HKS has a line of "sport turbo" upgrades, which feature precisely sized turbochargers designed for that specific application. HKS offers a 2530kai turbocharger upgrade, which with the right supporting modifications, can produce as much as 350-360 horsepower. These results can be achieved with aftermarket camshafts and extensive ECU tuning. The 2530 is a smaller turbocharger which provides a healthy powerband, with excellent response on the RB20 engine.
HKS also offers various other turbocharger upgrades, such as the 2835 turbocharger, which can support up to 380 horsepower, making it slightly less responsive than the 2530 turbine. A newer GT-RS turbocharger upgrade is available, which is said to support up to 400hp in a very responsive design. Also offered are the much larger GT3037 and GT3037S turbochargers, which can support low to mid 400 horsepower outputs. As these turbos are much larger than stock, a significant decrease in response and a much higher boost threshold should be expected.
Garrett produces a large variety of turbochargers for various general applications. As the turbochargers are not designed exclusively for one particular engine configuration, choosing the appropriate Garrett turbocharger is crucial to achieve the best possible performance. In addition to this, Garrett turbochargers do not come in complete "bolt on" kits, and thus require piecing together the various parts required to bolt a turbocharger up to your engine.
Many will argue that since Garrett produces HKS turbochargers, it is silly to pay the huge premiums for HKS turbochargers. But if you want a straight bolt-on upgrade, the HKS series turbochargers are the way to go, because they come with everything necessary to bolt the turbocharger onto your engine. Garrett turbochargers require shopping around for everything. If simplicity and perfect fit is what you desire, HKS is the way to go; if you like the idea of an adventure, save some initial cash and pick up a Garrett turbocharger.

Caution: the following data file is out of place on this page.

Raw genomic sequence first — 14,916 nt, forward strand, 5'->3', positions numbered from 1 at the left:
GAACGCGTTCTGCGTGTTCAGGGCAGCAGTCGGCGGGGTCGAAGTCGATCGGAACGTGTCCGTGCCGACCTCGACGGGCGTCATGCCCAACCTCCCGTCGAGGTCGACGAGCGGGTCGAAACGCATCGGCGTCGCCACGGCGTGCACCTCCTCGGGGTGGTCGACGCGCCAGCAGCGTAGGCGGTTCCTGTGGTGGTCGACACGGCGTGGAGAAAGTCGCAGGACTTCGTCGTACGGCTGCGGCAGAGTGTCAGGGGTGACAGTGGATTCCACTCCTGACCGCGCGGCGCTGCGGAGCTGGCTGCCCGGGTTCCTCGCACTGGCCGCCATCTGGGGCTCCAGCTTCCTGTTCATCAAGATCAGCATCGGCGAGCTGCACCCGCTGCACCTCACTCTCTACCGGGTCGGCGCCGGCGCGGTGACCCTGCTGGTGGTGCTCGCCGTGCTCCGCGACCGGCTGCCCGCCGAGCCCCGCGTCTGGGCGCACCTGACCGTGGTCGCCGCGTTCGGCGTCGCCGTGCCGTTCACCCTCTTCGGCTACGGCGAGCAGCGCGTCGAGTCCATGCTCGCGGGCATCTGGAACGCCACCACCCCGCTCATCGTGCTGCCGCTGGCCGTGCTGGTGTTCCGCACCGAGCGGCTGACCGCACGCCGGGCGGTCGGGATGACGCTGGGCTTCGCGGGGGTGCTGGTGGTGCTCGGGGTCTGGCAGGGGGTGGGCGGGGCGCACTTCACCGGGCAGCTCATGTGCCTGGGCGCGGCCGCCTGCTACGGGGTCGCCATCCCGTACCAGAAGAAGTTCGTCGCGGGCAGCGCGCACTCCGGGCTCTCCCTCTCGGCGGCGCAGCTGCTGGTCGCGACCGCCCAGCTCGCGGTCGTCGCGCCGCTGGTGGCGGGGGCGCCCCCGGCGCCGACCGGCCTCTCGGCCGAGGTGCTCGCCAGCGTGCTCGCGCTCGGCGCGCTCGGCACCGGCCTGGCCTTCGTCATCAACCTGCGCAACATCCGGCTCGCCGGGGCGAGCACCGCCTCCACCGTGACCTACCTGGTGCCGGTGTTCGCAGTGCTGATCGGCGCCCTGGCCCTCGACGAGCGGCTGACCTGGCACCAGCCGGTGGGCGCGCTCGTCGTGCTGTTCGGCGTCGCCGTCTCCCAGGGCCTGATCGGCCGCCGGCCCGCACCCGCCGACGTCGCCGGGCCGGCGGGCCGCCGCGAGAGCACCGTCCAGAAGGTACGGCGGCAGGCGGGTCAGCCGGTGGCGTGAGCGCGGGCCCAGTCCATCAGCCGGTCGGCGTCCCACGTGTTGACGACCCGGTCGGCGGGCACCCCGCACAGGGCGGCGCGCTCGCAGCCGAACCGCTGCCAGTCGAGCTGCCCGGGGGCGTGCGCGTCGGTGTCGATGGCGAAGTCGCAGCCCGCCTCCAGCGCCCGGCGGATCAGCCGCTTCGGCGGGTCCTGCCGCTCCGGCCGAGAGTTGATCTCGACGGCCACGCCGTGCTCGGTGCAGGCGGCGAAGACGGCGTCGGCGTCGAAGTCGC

Trust (Greddy) produces various bolt on and full upgrade turbo kits for the RB20DET series of engines. Various power outputs, from slightly more than stock to a ton more than stock, are available. The most widely regarded Trust turbo kit available for the RB20DET engine is the TD06-20G full turbo upgrade. This kit includes a new manifold, wastegate, turbocharger, gaskets, lines and everything else needed for a complete bolt-on upgrade.
The video below features an R32 Skyline GTS-T equipped with a Trust TD06 20G turbo kit and demonstrates how responsive the turbocharger is, and how fast the car is with the kit equipped. Notice how fast the car transitions from negative to positive manifold pressure. Careful throttle control is needed to reduce wheel spin induced from the high power output.
In closing, the RB20DET engine, while lacking displacement and featuring a huge torque hole below 4000rpm, is a great bang-for-the-buck engine. Replacements are cheap, and due to their robust bottom-end construction, they love to be abused. While RB series engines aren't exactly known for having great oil systems, the RB20 is an engine that can spend all day bashing the rev limiter, only to come back tomorrow begging for more. Look after your RB20, and it will look after you.
This article is accurate and true to the best of the author’s knowledge. Content is for informational or entertainment purposes only and does not substitute for personal counsel or professional advice in business, financial, legal, or technical matters.